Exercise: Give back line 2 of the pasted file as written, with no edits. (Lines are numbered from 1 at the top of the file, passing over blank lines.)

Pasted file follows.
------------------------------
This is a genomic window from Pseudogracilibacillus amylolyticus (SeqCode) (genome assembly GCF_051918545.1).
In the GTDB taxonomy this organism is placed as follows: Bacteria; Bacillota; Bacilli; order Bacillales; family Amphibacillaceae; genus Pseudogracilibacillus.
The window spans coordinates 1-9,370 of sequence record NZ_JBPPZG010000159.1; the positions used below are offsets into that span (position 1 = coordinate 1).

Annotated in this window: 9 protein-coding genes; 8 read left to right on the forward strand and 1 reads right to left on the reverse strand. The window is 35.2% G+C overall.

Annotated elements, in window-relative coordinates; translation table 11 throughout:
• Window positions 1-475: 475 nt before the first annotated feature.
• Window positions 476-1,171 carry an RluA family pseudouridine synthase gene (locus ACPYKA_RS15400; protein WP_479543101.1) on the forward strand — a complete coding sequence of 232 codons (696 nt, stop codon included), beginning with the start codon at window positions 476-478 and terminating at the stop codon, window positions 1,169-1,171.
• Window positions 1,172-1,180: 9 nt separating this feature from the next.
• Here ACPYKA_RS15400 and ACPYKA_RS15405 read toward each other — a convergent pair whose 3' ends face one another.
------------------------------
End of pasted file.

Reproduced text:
In the GTDB taxonomy this organism is placed as follows: Bacteria; Bacillota; Bacilli; order Bacillales; family Amphibacillaceae; genus Pseudogracilibacillus.